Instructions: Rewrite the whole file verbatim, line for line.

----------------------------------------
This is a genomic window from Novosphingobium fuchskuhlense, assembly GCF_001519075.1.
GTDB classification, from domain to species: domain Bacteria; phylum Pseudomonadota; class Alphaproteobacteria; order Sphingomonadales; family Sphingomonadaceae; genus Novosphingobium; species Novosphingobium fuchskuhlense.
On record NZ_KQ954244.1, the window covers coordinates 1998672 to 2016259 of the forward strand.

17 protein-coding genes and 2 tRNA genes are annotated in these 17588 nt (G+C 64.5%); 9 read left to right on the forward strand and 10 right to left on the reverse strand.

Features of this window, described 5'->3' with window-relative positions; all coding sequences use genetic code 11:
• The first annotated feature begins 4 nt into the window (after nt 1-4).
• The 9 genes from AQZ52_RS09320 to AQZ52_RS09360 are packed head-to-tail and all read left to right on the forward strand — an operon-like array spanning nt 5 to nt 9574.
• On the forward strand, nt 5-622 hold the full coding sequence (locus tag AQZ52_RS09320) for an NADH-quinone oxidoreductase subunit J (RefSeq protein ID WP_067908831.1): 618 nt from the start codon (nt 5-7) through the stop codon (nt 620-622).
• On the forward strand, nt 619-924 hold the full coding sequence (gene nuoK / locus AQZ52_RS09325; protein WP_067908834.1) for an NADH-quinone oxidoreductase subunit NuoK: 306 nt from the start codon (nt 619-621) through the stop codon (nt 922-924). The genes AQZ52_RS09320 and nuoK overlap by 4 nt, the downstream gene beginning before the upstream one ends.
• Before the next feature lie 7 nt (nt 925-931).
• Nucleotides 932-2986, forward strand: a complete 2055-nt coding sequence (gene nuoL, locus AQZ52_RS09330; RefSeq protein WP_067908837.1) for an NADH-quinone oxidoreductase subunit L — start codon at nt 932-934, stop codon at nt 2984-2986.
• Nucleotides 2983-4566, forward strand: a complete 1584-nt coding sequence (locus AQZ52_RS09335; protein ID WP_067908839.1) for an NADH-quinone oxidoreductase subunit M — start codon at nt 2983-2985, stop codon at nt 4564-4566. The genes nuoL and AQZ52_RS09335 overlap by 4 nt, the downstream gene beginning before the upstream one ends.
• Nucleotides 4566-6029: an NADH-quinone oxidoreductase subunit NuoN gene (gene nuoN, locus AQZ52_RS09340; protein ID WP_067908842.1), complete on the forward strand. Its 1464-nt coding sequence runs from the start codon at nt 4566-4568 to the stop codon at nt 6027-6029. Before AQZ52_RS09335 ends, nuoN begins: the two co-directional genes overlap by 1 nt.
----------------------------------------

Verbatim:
This is a genomic window from Novosphingobium fuchskuhlense, assembly GCF_001519075.1.
GTDB classification, from domain to species: domain Bacteria; phylum Pseudomonadota; class Alphaproteobacteria; order Sphingomonadales; family Sphingomonadaceae; genus Novosphingobium; species Novosphingobium fuchskuhlense.
On record NZ_KQ954244.1, the window covers coordinates 1998672 to 2016259 of the forward strand.

17 protein-coding genes and 2 tRNA genes are annotated in these 17588 nt (G+C 64.5%); 9 read left to right on the forward strand and 10 right to left on the reverse strand.

Features of this window, described 5'->3' with window-relative positions; all coding sequences use genetic code 11:
• The first annotated feature begins 4 nt into the window (after nt 1-4).
• The 9 genes from AQZ52_RS09320 to AQZ52_RS09360 are packed head-to-tail and all read left to right on the forward strand — an operon-like array spanning nt 5 to nt 9574.
• On the forward strand, nt 5-622 hold the full coding sequence (locus tag AQZ52_RS09320) for an NADH-quinone oxidoreductase subunit J (RefSeq protein ID WP_067908831.1): 618 nt from the start codon (nt 5-7) through the stop codon (nt 620-622).
• On the forward strand, nt 619-924 hold the full coding sequence (gene nuoK / locus AQZ52_RS09325; protein WP_067908834.1) for an NADH-quinone oxidoreductase subunit NuoK: 306 nt from the start codon (nt 619-621) through the stop codon (nt 922-924). The genes AQZ52_RS09320 and nuoK overlap by 4 nt, the downstream gene beginning before the upstream one ends.
• Before the next feature lie 7 nt (nt 925-931).
• Nucleotides 932-2986, forward strand: a complete 2055-nt coding sequence (gene nuoL, locus AQZ52_RS09330; RefSeq protein WP_067908837.1) for an NADH-quinone oxidoreductase subunit L — start codon at nt 932-934, stop codon at nt 2984-2986.
• Nucleotides 2983-4566, forward strand: a complete 1584-nt coding sequence (locus AQZ52_RS09335; protein ID WP_067908839.1) for an NADH-quinone oxidoreductase subunit M — start codon at nt 2983-2985, stop codon at nt 4564-4566. The genes nuoL and AQZ52_RS09335 overlap by 4 nt, the downstream gene beginning before the upstream one ends.
• Nucleotides 4566-6029: an NADH-quinone oxidoreductase subunit NuoN gene (gene nuoN, locus AQZ52_RS09340; protein ID WP_067908842.1), complete on the forward strand. Its 1464-nt coding sequence runs from the start codon at nt 4566-4568 to the stop codon at nt 6027-6029. Before AQZ52_RS09335 ends, nuoN begins: the two co-directional genes overlap by 1 nt.